“My first exposure to Gay Comix was in the ’80s,” said Tara Madison Avery (cartoonist, publisher Stacked Deck Press, We’re Still Here, Resistance). “I was a closeted suburban teenager. Back then we didn’t have the internet and direct sales shops were afraid to carry anything that didn’t turn a profit for them… The only way I could get Gay Comix in the ’80s was mail order, and it would come to my house in a brown paper wrapper. And I was afraid that my parents would get to it first and have some sort of fit of curiosity and the gig would be up! But basically it was a sort of a message from outside of Overland Park, Kansas, that there are people who live their lives and they have different sexualities and different approaches to gender and life, and that was something that really affected me.”
Hall worked on a book called Theater of Terror: Revenge of the Queers with William O. Tyler, the last place Cruse was published during his life.
“Theater of Terror is filled with so many wonderful young queer creators, and they’re telling all these new stories,” said Tyler (cartoonist, editor, podcaster, Theater of Terror, Cinephilia). “And that’s all great and valid, but it was so rewarding to have a couple of the pioneers from early queer comics, including Howard Cruse, to be a part of this. You know, Howard’s work is still relevant and timely. Some artists are of their time or go out of fashion – that wasn’t Howard Cruse. All of his work is still very, very relevant right now to what’s going on in the world within queer communities and outside of queer communities, as well. So it was great that he was a part of this continuation of queer comics.”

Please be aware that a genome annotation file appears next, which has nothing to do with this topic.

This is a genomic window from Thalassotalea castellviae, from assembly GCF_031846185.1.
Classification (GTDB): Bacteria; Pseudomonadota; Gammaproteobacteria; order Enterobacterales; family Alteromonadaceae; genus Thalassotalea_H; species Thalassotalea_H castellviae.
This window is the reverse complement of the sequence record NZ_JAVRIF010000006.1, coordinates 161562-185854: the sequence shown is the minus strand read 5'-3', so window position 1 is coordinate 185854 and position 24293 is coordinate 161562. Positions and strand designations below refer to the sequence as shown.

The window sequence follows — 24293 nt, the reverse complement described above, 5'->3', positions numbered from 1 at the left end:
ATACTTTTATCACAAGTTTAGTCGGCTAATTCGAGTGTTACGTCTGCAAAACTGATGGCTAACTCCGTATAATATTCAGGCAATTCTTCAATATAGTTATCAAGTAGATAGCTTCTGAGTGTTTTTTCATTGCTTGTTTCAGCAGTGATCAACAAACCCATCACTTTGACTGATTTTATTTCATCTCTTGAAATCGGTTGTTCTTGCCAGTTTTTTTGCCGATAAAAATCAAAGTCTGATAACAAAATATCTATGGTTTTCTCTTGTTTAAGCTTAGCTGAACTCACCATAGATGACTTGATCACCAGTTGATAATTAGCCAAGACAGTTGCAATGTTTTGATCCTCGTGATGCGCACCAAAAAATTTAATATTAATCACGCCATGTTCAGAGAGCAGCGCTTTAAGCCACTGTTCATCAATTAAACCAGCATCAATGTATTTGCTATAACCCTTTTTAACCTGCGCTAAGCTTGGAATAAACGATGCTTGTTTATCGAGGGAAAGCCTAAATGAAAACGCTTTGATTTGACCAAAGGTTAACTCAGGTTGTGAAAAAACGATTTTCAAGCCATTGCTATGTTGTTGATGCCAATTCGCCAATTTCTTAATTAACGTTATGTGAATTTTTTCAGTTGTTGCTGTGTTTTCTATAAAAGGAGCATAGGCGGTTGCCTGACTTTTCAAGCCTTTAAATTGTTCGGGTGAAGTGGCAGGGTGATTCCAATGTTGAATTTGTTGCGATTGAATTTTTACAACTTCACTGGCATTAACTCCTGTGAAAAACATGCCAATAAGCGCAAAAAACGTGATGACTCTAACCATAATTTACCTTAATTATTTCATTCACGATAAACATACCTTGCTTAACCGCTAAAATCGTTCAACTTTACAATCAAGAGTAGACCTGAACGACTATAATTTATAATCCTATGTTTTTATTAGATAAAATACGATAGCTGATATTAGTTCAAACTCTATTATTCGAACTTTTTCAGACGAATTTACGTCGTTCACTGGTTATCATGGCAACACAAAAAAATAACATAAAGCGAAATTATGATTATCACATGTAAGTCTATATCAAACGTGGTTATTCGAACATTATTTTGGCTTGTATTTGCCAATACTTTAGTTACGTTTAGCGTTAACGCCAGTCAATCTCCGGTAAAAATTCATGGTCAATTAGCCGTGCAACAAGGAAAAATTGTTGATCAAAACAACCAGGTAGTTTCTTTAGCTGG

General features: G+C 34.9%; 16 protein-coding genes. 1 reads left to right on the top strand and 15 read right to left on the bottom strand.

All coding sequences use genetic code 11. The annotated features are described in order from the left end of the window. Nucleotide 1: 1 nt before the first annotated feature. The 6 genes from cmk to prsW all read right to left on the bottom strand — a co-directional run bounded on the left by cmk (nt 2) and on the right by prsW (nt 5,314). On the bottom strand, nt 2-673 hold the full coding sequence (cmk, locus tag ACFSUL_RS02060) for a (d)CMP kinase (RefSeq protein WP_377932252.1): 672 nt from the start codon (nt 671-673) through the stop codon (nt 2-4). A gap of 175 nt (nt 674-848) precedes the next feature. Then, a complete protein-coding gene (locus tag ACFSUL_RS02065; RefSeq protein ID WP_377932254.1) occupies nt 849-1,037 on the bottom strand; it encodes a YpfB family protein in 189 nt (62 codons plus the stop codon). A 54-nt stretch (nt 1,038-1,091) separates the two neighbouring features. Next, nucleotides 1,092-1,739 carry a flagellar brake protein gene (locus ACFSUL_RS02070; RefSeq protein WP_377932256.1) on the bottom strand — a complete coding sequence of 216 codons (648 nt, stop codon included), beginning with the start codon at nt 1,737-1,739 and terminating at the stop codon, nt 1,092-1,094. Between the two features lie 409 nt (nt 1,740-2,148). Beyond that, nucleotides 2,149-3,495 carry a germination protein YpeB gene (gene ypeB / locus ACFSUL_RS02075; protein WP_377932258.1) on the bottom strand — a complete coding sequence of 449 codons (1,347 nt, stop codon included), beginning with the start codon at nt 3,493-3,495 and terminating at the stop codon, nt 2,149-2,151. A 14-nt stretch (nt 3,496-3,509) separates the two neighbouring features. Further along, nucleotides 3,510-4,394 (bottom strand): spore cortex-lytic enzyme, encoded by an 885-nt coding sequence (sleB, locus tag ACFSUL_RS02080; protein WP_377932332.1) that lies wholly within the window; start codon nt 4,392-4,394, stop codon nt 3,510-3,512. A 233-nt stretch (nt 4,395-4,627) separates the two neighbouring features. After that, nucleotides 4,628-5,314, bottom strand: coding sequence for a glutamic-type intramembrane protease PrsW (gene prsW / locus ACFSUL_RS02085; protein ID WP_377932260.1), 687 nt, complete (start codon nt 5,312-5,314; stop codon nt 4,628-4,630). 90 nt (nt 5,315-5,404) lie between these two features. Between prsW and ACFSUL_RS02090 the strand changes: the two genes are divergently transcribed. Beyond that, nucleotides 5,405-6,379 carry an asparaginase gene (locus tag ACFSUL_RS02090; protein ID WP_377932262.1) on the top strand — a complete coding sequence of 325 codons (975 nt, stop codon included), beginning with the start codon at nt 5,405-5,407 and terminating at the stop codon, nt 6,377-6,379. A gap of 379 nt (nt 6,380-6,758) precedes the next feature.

“I kind of avoided his work a little bit when I was still coming out because I found Barefootz a little twee and people in their twenties can be really rigid about what is cool and what is not cool,” said Steve MacIssac (cartoonist, Shirtlifter, Unpacking). “I think I read Stuck Rubber Baby in the middle of my coming-out process. I came out late – I was twenty-six, and in a lot of ways my coming-out process and my coming-out as a cartoonist processes are very intertwined. Comics has this great ability to be this space to kind of figure out identity – they’re masterful places to work out identity issues, and I don’t know why. But I think that’s why so many LGBTQ people are invested in that space. And so for me, it was absolutely doing that, and his work was inspiration in trying to figure out who I was, and by extension, what the world around me was.”
Hall pointed out that Barefootz was made before Howard Cruse came out, and how his work “leveled up” once he became more open about his authentic self. MacIssac agreed, saying that Barefootz has the feeling of artifice in the way that his post-coming-out work does not.
The panelists emphasized how seriously Cruse took the responsibilities of building queer community, and the intense effort he put into making sure the voices of all creators could be heard.
“As an editor, he put that into practice,” said Hall. “He was sure in editing Gay Comix that there were creators of color, that there were women as well as men, and as far as I can tell, the first out trans comic by an out trans person, “I’m Me” by David Kottler, in I think Gay Comix #3, was in those pages. So he fought to open doors up for everybody, as much as possible. He was a community-builder in a way that’s really quite remarkable, and I think is felt to this day.”
The many panelists who were affected by Howard Cruse’s legacy had plenty more insights to share, and interested parties are strongly encouraged to watch the entire hour-long panel.